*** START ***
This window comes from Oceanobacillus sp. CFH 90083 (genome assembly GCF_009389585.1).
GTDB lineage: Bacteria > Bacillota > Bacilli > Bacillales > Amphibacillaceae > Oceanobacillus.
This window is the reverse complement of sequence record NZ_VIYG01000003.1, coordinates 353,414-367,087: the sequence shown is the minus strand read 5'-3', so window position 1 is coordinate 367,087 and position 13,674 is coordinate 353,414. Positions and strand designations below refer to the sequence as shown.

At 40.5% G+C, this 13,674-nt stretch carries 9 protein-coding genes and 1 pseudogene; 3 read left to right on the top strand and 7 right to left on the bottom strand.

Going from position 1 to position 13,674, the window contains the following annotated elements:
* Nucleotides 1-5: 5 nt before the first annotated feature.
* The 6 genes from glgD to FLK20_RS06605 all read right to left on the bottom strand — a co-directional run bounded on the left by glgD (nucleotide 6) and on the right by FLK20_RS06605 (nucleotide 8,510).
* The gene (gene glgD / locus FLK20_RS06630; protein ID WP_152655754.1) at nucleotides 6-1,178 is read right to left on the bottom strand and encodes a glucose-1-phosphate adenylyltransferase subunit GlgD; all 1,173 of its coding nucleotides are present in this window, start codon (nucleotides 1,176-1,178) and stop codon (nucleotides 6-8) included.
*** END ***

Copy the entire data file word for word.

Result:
This window comes from Oceanobacillus sp. CFH 90083 (genome assembly GCF_009389585.1).
GTDB lineage: Bacteria > Bacillota > Bacilli > Bacillales > Amphibacillaceae > Oceanobacillus.
This window is the reverse complement of sequence record NZ_VIYG01000003.1, coordinates 353,414-367,087: the sequence shown is the minus strand read 5'-3', so window position 1 is coordinate 367,087 and position 13,674 is coordinate 353,414. Positions and strand designations below refer to the sequence as shown.

At 40.5% G+C, this 13,674-nt stretch carries 9 protein-coding genes and 1 pseudogene; 3 read left to right on the top strand and 7 right to left on the bottom strand.

Going from position 1 to position 13,674, the window contains the following annotated elements:
* Nucleotides 1-5: 5 nt before the first annotated feature.
* The 6 genes from glgD to FLK20_RS06605 all read right to left on the bottom strand — a co-directional run bounded on the left by glgD (nucleotide 6) and on the right by FLK20_RS06605 (nucleotide 8,510).
* The gene (gene glgD / locus FLK20_RS06630; protein ID WP_152655754.1) at nucleotides 6-1,178 is read right to left on the bottom strand and encodes a glucose-1-phosphate adenylyltransferase subunit GlgD; all 1,173 of its coding nucleotides are present in this window, start codon (nucleotides 1,176-1,178) and stop codon (nucleotides 6-8) included.